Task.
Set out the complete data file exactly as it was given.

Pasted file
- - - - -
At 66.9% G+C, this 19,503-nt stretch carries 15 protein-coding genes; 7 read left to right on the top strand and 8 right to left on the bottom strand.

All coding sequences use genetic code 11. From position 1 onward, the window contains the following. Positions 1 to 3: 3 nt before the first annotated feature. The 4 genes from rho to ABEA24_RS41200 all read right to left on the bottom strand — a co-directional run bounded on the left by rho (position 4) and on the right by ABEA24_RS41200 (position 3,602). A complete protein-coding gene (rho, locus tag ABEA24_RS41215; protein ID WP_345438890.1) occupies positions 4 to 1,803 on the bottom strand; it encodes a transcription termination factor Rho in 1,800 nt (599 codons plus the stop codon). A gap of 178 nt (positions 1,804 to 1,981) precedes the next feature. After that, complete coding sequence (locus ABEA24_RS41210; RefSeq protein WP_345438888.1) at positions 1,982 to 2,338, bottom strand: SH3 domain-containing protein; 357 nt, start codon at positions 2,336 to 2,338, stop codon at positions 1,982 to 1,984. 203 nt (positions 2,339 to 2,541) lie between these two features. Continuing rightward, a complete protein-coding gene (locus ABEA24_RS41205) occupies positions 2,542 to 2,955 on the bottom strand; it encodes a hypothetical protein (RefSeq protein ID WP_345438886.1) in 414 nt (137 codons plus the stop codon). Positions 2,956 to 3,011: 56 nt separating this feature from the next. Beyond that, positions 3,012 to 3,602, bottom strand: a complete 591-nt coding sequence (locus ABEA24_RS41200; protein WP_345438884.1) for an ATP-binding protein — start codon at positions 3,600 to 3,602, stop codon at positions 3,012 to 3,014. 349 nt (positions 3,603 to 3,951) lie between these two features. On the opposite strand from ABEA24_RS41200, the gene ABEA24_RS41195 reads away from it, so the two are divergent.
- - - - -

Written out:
At 66.9% G+C, this 19,503-nt stretch carries 15 protein-coding genes; 7 read left to right on the top strand and 8 right to left on the bottom strand.

All coding sequences use genetic code 11. From position 1 onward, the window contains the following. Positions 1 to 3: 3 nt before the first annotated feature. The 4 genes from rho to ABEA24_RS41200 all read right to left on the bottom strand — a co-directional run bounded on the left by rho (position 4) and on the right by ABEA24_RS41200 (position 3,602). A complete protein-coding gene (rho, locus tag ABEA24_RS41215; protein ID WP_345438890.1) occupies positions 4 to 1,803 on the bottom strand; it encodes a transcription termination factor Rho in 1,800 nt (599 codons plus the stop codon). A gap of 178 nt (positions 1,804 to 1,981) precedes the next feature. After that, complete coding sequence (locus ABEA24_RS41210; RefSeq protein WP_345438888.1) at positions 1,982 to 2,338, bottom strand: SH3 domain-containing protein; 357 nt, start codon at positions 2,336 to 2,338, stop codon at positions 1,982 to 1,984. 203 nt (positions 2,339 to 2,541) lie between these two features. Continuing rightward, a complete protein-coding gene (locus ABEA24_RS41205) occupies positions 2,542 to 2,955 on the bottom strand; it encodes a hypothetical protein (RefSeq protein ID WP_345438886.1) in 414 nt (137 codons plus the stop codon). Positions 2,956 to 3,011: 56 nt separating this feature from the next. Beyond that, positions 3,012 to 3,602, bottom strand: a complete 591-nt coding sequence (locus ABEA24_RS41200; protein WP_345438884.1) for an ATP-binding protein — start codon at positions 3,600 to 3,602, stop codon at positions 3,012 to 3,014. 349 nt (positions 3,603 to 3,951) lie between these two features. On the opposite strand from ABEA24_RS41200, the gene ABEA24_RS41195 reads away from it, so the two are divergent.